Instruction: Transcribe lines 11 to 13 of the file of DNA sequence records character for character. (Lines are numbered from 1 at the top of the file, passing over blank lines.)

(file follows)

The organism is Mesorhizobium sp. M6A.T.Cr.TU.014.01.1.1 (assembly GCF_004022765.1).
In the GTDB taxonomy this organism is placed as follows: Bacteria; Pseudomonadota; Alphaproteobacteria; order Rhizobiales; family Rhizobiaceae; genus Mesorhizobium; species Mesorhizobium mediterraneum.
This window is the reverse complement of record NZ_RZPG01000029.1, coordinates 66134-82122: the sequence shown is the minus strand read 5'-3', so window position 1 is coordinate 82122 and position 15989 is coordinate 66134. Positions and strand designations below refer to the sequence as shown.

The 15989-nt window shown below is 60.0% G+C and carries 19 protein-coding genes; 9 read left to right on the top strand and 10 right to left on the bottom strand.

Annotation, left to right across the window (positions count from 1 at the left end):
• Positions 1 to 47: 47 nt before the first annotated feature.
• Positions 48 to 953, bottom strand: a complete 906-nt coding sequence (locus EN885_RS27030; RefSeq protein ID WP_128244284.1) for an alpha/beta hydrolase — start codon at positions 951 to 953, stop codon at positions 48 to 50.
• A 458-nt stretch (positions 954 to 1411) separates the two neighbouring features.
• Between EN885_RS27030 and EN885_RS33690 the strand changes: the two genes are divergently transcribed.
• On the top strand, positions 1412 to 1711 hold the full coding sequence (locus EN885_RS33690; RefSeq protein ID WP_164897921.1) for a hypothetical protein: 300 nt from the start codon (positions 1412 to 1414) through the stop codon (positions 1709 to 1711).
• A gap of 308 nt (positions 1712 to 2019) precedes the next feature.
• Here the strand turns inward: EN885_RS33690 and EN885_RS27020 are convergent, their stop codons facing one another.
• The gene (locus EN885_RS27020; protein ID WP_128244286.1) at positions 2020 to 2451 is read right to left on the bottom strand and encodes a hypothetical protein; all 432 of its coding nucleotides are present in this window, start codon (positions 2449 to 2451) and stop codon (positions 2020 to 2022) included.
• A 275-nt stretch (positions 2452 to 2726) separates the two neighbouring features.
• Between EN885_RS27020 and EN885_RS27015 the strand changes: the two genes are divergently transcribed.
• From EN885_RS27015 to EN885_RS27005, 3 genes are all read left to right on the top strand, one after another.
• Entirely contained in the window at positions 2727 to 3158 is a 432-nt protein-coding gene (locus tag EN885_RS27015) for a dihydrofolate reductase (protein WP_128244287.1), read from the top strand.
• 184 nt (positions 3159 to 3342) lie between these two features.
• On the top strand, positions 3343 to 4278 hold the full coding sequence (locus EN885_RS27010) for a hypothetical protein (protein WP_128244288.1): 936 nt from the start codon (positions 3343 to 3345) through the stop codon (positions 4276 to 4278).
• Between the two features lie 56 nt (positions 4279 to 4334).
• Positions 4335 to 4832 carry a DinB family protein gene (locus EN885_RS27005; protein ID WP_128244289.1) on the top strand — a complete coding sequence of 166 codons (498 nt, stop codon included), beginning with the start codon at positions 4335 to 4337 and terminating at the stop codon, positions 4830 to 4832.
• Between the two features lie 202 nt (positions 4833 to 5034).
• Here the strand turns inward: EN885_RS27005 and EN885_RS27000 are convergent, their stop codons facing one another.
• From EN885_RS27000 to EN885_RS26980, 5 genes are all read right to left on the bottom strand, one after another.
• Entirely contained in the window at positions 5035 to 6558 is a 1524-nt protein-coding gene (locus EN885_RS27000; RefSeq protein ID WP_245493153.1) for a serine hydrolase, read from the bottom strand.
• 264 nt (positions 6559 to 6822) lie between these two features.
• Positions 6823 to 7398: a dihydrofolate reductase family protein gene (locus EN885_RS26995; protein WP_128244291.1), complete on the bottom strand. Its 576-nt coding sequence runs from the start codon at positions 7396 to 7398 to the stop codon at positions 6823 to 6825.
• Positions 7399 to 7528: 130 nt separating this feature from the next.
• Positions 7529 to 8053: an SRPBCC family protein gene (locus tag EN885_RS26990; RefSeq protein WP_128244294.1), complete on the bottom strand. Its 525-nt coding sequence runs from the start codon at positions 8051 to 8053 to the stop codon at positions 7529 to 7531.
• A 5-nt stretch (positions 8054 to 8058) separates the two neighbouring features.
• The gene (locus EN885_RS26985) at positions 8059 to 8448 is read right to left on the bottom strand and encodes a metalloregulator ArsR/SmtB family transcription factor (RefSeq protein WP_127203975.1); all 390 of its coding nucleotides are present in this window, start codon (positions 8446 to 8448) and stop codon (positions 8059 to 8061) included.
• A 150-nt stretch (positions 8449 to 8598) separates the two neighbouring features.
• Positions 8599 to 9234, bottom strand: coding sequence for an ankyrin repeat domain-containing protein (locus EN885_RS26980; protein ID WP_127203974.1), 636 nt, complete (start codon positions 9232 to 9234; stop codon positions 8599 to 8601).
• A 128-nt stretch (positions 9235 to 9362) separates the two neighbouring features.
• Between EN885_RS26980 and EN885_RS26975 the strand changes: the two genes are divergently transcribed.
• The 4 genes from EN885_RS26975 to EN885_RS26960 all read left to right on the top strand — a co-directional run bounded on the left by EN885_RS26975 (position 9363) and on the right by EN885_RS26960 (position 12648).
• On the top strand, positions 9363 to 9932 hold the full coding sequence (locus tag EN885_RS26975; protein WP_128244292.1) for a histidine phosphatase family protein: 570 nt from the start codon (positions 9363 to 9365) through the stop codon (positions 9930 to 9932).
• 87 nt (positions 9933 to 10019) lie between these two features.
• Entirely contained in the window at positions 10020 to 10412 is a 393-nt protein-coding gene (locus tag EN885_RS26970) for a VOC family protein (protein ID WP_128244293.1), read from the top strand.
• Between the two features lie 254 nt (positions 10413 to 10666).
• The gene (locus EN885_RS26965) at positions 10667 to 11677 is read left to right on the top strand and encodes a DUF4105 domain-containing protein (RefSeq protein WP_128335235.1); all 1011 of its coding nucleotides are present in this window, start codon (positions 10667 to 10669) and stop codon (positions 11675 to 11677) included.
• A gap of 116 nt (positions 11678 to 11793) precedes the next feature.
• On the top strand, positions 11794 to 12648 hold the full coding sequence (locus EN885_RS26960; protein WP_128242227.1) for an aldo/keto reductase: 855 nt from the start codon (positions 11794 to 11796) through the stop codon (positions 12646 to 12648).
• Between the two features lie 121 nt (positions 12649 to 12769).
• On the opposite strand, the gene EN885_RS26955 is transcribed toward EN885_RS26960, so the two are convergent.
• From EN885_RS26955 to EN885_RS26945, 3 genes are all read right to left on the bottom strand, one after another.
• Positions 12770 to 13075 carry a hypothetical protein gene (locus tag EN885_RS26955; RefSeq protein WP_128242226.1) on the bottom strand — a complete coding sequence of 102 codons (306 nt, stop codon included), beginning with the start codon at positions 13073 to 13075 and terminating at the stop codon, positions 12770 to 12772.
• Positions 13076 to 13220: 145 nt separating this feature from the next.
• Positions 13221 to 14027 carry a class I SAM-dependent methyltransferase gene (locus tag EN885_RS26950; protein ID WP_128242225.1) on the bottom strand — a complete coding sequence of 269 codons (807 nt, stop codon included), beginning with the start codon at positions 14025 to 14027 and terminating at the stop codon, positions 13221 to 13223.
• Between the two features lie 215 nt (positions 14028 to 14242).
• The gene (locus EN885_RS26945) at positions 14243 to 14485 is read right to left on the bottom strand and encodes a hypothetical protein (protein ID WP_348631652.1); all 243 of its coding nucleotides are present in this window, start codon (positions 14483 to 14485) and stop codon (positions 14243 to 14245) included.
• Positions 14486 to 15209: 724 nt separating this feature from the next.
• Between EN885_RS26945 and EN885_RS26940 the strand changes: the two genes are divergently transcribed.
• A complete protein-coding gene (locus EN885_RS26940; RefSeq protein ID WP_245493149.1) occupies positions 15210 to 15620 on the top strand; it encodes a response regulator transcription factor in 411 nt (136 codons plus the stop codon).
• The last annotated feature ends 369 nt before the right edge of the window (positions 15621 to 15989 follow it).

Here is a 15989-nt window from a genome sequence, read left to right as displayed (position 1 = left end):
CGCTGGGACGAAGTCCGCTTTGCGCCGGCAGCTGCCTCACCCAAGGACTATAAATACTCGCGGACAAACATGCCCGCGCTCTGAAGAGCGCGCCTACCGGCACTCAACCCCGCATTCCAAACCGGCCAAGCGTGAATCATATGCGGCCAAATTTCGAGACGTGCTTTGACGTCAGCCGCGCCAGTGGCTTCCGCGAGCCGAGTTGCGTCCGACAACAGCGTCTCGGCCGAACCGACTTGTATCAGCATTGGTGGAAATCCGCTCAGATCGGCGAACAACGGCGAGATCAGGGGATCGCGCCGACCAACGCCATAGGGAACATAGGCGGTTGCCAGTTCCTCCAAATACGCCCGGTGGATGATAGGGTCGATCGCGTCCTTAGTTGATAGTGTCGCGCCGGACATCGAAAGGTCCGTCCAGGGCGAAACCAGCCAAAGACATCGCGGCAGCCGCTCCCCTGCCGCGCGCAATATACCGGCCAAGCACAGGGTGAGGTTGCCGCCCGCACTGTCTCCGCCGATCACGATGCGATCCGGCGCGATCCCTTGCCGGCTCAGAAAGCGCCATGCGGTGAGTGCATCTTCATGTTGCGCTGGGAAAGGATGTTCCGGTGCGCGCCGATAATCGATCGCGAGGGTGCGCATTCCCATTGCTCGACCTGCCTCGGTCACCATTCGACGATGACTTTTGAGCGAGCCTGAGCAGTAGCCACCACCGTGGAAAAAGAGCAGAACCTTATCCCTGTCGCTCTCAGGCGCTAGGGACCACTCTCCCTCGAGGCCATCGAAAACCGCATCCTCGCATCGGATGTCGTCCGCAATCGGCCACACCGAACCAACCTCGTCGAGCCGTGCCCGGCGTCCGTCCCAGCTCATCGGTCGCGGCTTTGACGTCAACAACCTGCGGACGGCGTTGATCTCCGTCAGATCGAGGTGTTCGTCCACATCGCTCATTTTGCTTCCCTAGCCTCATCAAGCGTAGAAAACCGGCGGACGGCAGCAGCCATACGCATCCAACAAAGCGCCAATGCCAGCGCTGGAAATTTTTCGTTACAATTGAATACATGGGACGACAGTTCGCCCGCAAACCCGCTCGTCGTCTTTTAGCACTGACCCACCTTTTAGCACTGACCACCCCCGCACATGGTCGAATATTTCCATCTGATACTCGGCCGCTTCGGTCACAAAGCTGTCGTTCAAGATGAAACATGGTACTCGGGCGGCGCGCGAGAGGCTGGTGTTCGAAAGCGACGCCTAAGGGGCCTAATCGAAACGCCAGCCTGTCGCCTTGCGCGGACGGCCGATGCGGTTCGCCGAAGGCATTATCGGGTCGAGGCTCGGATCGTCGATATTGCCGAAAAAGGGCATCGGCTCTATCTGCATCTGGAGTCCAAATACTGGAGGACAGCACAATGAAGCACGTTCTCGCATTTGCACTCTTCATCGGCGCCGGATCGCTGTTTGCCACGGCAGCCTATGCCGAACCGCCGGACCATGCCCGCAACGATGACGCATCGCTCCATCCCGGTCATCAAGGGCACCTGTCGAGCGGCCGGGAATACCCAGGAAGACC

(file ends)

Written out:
• A gap of 308 nt (positions 1712 to 2019) precedes the next feature.
• Here the strand turns inward: EN885_RS33690 and EN885_RS27020 are convergent, their stop codons facing one another.
• The gene (locus EN885_RS27020; protein ID WP_128244286.1) at positions 2020 to 2451 is read right to left on the bottom strand and encodes a hypothetical protein; all 432 of its coding nucleotides are present in this window, start codon (positions 2449 to 2451) and stop codon (positions 2020 to 2022) included.